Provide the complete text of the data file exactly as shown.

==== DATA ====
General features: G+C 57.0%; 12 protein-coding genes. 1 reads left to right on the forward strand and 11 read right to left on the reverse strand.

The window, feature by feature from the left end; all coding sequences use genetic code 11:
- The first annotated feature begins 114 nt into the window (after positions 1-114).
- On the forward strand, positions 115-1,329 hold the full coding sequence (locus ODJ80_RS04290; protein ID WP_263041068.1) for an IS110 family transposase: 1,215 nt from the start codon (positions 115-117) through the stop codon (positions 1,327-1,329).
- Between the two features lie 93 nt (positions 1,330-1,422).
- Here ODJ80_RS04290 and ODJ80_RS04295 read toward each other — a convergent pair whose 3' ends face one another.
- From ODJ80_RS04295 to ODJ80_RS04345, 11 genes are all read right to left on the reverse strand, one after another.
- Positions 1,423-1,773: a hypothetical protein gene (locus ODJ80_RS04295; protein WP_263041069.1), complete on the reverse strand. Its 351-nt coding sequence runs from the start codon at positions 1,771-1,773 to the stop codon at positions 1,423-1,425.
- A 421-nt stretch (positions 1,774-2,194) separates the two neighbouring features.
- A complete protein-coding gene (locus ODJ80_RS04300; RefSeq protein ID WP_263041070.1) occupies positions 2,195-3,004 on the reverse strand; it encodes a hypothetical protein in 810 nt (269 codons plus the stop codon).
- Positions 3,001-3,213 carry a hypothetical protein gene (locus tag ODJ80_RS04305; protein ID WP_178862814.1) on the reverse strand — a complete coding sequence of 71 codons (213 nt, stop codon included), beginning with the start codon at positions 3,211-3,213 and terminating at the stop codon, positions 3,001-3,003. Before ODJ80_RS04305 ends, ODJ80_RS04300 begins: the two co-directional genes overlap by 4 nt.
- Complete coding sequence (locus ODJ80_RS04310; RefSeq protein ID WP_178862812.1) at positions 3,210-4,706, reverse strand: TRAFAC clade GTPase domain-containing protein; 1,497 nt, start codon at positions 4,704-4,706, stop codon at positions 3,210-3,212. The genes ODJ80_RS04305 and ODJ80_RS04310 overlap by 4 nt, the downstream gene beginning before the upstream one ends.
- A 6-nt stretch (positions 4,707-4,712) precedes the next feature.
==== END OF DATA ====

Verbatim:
General features: G+C 57.0%; 12 protein-coding genes. 1 reads left to right on the forward strand and 11 read right to left on the reverse strand.

The window, feature by feature from the left end; all coding sequences use genetic code 11:
- The first annotated feature begins 114 nt into the window (after positions 1-114).
- On the forward strand, positions 115-1,329 hold the full coding sequence (locus ODJ80_RS04290; protein ID WP_263041068.1) for an IS110 family transposase: 1,215 nt from the start codon (positions 115-117) through the stop codon (positions 1,327-1,329).
- Between the two features lie 93 nt (positions 1,330-1,422).
- Here ODJ80_RS04290 and ODJ80_RS04295 read toward each other — a convergent pair whose 3' ends face one another.
- From ODJ80_RS04295 to ODJ80_RS04345, 11 genes are all read right to left on the reverse strand, one after another.
- Positions 1,423-1,773: a hypothetical protein gene (locus ODJ80_RS04295; protein WP_263041069.1), complete on the reverse strand. Its 351-nt coding sequence runs from the start codon at positions 1,771-1,773 to the stop codon at positions 1,423-1,425.
- A 421-nt stretch (positions 1,774-2,194) separates the two neighbouring features.
- A complete protein-coding gene (locus ODJ80_RS04300; RefSeq protein ID WP_263041070.1) occupies positions 2,195-3,004 on the reverse strand; it encodes a hypothetical protein in 810 nt (269 codons plus the stop codon).
- Positions 3,001-3,213 carry a hypothetical protein gene (locus tag ODJ80_RS04305; protein ID WP_178862814.1) on the reverse strand — a complete coding sequence of 71 codons (213 nt, stop codon included), beginning with the start codon at positions 3,211-3,213 and terminating at the stop codon, positions 3,001-3,003. Before ODJ80_RS04305 ends, ODJ80_RS04300 begins: the two co-directional genes overlap by 4 nt.
- Complete coding sequence (locus ODJ80_RS04310; RefSeq protein ID WP_178862812.1) at positions 3,210-4,706, reverse strand: TRAFAC clade GTPase domain-containing protein; 1,497 nt, start codon at positions 4,704-4,706, stop codon at positions 3,210-3,212. The genes ODJ80_RS04305 and ODJ80_RS04310 overlap by 4 nt, the downstream gene beginning before the upstream one ends.
- A 6-nt stretch (positions 4,707-4,712) precedes the next feature.